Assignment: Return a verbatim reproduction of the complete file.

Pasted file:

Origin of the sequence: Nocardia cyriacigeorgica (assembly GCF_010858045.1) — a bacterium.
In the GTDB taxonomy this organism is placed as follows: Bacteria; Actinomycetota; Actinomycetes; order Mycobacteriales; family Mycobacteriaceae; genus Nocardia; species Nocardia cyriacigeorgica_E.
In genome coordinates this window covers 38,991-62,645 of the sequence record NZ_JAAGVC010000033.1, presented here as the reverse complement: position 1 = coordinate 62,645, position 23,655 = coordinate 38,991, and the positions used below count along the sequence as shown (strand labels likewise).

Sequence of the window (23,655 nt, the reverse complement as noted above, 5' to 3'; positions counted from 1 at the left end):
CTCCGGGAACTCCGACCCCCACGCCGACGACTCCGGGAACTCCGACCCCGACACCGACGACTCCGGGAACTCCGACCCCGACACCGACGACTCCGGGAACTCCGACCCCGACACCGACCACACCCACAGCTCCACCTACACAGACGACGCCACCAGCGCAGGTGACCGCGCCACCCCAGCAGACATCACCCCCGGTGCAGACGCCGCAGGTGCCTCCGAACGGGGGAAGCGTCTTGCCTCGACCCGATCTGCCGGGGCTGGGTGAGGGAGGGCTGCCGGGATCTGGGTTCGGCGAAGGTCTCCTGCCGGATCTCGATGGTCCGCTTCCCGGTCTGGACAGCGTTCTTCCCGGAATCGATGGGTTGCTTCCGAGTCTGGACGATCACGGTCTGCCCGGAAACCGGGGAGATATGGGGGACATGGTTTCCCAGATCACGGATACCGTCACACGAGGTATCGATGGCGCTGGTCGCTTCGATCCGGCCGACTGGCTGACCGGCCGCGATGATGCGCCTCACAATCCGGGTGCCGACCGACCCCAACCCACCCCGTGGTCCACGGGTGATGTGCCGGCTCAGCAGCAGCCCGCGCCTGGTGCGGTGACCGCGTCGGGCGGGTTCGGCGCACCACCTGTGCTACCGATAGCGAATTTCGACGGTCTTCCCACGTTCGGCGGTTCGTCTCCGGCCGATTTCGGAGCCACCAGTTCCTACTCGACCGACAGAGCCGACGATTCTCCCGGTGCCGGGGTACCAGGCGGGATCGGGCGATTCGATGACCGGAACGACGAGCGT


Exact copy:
Origin of the sequence: Nocardia cyriacigeorgica (assembly GCF_010858045.1) — a bacterium.
In the GTDB taxonomy this organism is placed as follows: Bacteria; Actinomycetota; Actinomycetes; order Mycobacteriales; family Mycobacteriaceae; genus Nocardia; species Nocardia cyriacigeorgica_E.
In genome coordinates this window covers 38,991-62,645 of the sequence record NZ_JAAGVC010000033.1, presented here as the reverse complement: position 1 = coordinate 62,645, position 23,655 = coordinate 38,991, and the positions used below count along the sequence as shown (strand labels likewise).

Sequence of the window (23,655 nt, the reverse complement as noted above, 5' to 3'; positions counted from 1 at the left end):
CTCCGGGAACTCCGACCCCCACGCCGACGACTCCGGGAACTCCGACCCCGACACCGACGACTCCGGGAACTCCGACCCCGACACCGACGACTCCGGGAACTCCGACCCCGACACCGACCACACCCACAGCTCCACCTACACAGACGACGCCACCAGCGCAGGTGACCGCGCCACCCCAGCAGACATCACCCCCGGTGCAGACGCCGCAGGTGCCTCCGAACGGGGGAAGCGTCTTGCCTCGACCCGATCTGCCGGGGCTGGGTGAGGGAGGGCTGCCGGGATCTGGGTTCGGCGAAGGTCTCCTGCCGGATCTCGATGGTCCGCTTCCCGGTCTGGACAGCGTTCTTCCCGGAATCGATGGGTTGCTTCCGAGTCTGGACGATCACGGTCTGCCCGGAAACCGGGGAGATATGGGGGACATGGTTTCCCAGATCACGGATACCGTCACACGAGGTATCGATGGCGCTGGTCGCTTCGATCCGGCCGACTGGCTGACCGGCCGCGATGATGCGCCTCACAATCCGGGTGCCGACCGACCCCAACCCACCCCGTGGTCCACGGGTGATGTGCCGGCTCAGCAGCAGCCCGCGCCTGGTGCGGTGACCGCGTCGGGCGGGTTCGGCGCACCACCTGTGCTACCGATAGCGAATTTCGACGGTCTTCCCACGTTCGGCGGTTCGTCTCCGGCCGATTTCGGAGCCACCAGTTCCTACTCGACCGACAGAGCCGACGATTCTCCCGGTGCCGGGGTACCAGGCGGGATCGGGCGATTCGATGACCGGAACGACGAGCGT